Europe is in crisis, but what sort of crisis is it? Should it be explained in terms of leaving Europe's Christian heritage? In this paper, the European crisis is described as a crisis which has its origins within early modern Christianity. This crisis can be made visible through the study of the reception of the Johannine prologue. All the dominant streams in the Reformation, both the mainstream and the radical Reformation, privilege John as a primary source of their doctrines, but differ strongly in their interpretation. The spectrum of interpretation that can be reconstructed through the study of the reception of the prologue sheds light on the present European crisis. The European crisis since the Reformation can be characterized as a tension between a universal and a particular understanding of salvation. The first can be found in radical humanism such as the theology of Michael Servetus or Sebastian Franck, in which church and faith ultimately become superfluous. The second can be found in Anabaptist and Reformed theology, in which salvation is exclusively bound to specific religious communities. Luther's theology is then construed as an attempt to hold the two extremes together.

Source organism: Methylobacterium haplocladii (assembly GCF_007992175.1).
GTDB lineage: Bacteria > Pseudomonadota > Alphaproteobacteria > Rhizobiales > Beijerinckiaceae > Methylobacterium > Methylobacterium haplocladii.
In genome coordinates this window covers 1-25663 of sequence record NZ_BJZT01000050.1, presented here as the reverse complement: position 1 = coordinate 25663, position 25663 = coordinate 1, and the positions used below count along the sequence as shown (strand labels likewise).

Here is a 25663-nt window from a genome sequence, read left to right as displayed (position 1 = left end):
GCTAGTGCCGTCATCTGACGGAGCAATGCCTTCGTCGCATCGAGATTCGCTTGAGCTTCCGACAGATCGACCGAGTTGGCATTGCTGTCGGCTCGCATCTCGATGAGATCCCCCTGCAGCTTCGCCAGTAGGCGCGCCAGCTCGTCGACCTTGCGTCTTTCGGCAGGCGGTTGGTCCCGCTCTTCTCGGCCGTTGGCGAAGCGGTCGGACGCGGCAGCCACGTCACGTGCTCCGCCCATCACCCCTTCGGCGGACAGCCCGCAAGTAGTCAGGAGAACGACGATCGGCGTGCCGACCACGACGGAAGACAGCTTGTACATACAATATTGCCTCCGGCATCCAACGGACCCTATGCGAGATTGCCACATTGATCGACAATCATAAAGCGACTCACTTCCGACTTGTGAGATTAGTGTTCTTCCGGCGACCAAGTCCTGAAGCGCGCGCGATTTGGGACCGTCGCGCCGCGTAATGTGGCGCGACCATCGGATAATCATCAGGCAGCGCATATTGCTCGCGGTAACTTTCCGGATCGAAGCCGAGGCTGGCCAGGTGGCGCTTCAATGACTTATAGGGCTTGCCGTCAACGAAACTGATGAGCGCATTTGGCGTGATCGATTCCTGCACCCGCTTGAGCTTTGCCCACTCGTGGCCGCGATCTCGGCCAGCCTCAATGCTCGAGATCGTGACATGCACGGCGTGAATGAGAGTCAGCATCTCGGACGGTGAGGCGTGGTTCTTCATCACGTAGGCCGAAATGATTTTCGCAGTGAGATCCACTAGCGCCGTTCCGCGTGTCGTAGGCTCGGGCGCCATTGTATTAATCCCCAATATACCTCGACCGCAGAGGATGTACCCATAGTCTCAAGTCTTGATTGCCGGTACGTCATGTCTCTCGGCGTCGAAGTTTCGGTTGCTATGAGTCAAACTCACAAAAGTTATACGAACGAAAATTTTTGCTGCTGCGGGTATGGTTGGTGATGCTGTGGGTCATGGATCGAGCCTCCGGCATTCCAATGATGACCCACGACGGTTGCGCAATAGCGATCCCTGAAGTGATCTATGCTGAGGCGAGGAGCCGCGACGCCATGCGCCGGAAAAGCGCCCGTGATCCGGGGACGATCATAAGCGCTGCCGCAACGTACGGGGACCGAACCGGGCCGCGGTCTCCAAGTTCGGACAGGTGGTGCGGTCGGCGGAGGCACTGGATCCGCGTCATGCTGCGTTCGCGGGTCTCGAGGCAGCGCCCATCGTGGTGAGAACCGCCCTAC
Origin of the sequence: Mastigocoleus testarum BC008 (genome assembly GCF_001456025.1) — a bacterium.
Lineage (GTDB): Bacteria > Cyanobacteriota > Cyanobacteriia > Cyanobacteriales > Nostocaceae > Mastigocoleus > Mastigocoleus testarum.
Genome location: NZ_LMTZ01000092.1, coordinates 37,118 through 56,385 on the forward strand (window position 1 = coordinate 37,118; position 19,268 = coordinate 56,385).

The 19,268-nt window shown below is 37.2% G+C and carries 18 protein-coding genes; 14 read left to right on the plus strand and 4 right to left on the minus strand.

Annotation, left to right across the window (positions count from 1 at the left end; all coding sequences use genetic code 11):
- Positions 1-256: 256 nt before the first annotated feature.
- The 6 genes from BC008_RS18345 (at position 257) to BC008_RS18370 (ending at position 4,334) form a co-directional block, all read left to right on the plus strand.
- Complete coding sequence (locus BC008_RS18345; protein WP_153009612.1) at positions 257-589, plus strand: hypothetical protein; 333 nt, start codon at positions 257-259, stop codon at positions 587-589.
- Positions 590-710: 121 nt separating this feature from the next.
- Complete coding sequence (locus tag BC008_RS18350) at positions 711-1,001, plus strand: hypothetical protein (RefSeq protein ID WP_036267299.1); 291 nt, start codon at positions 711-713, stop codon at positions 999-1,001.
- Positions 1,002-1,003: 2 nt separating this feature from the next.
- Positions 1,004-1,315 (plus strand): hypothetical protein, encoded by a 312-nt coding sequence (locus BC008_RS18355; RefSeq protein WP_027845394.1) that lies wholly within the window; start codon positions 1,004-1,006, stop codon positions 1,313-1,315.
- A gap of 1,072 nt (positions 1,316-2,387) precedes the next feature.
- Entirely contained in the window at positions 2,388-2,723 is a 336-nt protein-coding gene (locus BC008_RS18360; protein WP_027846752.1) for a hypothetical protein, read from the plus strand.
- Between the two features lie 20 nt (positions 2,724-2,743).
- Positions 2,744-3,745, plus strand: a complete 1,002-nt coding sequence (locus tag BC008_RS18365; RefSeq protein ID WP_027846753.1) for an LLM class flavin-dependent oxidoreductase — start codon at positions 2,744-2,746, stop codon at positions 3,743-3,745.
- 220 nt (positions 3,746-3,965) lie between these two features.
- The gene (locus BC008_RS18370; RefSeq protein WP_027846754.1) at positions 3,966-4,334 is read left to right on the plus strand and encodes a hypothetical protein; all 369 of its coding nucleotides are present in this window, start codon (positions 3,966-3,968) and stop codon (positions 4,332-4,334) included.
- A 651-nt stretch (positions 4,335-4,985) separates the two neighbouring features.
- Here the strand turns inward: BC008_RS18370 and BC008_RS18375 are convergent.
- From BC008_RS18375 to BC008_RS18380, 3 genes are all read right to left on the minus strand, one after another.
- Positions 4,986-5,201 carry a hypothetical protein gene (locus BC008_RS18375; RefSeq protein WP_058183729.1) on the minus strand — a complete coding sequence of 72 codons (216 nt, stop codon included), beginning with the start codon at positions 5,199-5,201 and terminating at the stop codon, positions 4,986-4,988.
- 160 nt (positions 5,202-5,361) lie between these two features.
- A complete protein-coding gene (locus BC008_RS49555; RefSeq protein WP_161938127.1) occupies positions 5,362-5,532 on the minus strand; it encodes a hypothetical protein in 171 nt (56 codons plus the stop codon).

|Journal||Neue Zeitschrift fur Systematische Theologie und Religionsphilosophie|
|Publication status||Published - 2013|